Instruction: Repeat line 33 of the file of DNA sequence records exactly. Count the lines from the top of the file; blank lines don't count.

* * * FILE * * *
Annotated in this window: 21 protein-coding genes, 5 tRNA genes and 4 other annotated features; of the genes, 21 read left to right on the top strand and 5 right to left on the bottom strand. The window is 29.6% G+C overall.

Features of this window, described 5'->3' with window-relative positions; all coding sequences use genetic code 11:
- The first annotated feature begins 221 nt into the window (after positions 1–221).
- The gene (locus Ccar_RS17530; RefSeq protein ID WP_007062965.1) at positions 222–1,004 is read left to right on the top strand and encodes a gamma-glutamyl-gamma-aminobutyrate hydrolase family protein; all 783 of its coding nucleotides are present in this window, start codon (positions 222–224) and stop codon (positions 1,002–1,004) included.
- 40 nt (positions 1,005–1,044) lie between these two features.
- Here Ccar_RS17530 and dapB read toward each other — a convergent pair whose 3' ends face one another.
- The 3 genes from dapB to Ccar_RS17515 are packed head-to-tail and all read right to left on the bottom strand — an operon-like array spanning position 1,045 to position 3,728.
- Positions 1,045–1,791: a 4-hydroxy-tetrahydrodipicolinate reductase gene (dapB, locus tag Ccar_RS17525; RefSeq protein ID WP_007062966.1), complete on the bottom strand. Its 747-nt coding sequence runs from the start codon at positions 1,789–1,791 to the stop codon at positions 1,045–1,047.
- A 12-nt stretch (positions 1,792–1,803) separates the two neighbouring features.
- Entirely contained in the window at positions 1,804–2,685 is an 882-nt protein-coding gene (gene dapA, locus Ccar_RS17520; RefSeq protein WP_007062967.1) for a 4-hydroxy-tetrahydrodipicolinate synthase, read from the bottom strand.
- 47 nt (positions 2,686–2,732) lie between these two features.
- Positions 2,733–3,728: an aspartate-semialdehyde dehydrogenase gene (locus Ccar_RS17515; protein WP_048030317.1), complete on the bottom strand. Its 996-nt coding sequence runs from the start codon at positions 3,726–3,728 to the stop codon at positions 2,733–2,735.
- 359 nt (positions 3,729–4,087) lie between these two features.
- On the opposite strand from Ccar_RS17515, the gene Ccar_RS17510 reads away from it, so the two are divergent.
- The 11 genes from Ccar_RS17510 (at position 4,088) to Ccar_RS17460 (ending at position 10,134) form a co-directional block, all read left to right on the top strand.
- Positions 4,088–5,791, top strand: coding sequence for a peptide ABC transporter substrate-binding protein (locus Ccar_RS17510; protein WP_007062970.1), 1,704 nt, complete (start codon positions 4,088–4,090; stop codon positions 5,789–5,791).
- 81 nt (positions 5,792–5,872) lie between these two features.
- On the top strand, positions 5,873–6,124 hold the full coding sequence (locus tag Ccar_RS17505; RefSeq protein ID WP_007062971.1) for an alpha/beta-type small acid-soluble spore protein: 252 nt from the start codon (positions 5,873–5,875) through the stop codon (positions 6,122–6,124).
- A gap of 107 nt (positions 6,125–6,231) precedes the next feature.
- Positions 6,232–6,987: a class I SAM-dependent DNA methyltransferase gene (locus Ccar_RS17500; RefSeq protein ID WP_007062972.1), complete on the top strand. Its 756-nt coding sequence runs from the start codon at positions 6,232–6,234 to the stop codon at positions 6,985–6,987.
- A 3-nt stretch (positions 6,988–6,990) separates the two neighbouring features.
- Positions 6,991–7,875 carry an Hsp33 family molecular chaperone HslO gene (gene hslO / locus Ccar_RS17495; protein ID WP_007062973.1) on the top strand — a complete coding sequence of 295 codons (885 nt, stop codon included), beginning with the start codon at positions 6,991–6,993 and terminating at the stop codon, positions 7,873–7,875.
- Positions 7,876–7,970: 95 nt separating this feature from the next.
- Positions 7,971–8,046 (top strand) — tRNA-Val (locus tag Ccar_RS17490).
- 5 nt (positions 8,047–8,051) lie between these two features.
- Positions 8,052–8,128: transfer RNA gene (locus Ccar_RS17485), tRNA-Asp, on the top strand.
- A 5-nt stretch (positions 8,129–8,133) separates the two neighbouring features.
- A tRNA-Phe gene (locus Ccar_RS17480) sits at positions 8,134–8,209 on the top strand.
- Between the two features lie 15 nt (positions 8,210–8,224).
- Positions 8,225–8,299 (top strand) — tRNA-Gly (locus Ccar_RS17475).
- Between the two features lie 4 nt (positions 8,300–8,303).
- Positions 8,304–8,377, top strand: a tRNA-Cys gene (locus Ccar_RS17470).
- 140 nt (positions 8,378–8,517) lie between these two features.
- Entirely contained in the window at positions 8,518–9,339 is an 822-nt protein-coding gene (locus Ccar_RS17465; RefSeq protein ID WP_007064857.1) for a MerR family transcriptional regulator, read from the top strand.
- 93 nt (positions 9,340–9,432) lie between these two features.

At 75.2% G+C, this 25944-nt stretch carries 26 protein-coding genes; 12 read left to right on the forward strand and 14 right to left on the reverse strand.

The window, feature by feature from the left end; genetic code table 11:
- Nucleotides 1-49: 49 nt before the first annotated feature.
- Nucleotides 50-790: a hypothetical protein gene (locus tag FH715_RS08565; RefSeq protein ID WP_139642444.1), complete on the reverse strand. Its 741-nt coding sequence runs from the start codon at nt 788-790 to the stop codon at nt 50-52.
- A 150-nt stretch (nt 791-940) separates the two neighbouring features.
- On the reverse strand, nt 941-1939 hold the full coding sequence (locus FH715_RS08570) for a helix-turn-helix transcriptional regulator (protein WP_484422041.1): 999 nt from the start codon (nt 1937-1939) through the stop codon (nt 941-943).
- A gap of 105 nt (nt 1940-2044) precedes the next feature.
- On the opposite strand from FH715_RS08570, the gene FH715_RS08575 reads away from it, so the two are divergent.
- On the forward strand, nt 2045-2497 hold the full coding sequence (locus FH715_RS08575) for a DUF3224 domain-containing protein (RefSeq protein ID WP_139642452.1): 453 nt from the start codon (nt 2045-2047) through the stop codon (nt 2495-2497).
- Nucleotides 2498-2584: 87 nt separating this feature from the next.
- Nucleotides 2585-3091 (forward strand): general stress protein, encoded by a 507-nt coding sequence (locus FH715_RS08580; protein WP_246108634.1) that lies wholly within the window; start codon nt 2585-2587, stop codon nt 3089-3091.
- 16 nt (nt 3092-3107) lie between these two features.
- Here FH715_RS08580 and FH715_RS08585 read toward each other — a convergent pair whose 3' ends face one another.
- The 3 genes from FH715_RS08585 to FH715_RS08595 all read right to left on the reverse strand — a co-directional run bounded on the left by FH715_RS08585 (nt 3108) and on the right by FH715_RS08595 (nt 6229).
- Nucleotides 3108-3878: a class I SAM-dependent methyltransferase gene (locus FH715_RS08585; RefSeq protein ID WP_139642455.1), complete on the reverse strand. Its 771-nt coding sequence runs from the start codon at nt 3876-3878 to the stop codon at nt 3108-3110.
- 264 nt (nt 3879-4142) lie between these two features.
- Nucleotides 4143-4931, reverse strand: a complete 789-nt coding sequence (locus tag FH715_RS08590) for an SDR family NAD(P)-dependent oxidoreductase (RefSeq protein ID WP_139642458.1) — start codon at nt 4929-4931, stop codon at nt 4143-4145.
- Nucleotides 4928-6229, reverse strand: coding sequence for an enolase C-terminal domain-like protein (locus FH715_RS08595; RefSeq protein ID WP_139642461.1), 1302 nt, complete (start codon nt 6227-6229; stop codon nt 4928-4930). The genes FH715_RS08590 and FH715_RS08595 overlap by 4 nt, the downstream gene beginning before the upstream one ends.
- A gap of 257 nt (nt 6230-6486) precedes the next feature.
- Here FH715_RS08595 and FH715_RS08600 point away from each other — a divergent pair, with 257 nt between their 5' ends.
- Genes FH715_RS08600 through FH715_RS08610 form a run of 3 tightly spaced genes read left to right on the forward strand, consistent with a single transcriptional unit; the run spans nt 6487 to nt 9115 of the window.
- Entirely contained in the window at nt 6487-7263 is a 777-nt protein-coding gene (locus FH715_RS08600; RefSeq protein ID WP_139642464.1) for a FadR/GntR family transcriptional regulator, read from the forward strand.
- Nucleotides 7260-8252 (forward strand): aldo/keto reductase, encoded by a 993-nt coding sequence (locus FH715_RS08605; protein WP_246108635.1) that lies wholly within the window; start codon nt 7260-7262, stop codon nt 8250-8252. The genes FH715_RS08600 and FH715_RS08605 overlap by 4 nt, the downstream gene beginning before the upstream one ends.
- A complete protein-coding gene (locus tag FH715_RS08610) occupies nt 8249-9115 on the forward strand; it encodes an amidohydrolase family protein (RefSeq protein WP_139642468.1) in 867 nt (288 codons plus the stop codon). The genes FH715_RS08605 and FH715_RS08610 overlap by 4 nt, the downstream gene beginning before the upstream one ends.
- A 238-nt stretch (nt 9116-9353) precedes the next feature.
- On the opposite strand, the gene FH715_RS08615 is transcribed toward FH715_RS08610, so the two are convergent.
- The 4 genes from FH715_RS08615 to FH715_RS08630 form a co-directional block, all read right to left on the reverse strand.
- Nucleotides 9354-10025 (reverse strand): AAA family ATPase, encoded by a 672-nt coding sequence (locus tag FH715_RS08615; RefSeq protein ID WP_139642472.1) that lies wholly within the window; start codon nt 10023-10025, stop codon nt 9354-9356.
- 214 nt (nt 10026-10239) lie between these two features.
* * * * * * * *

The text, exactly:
- 140 nt (positions 8,378–8,517) lie between these two features.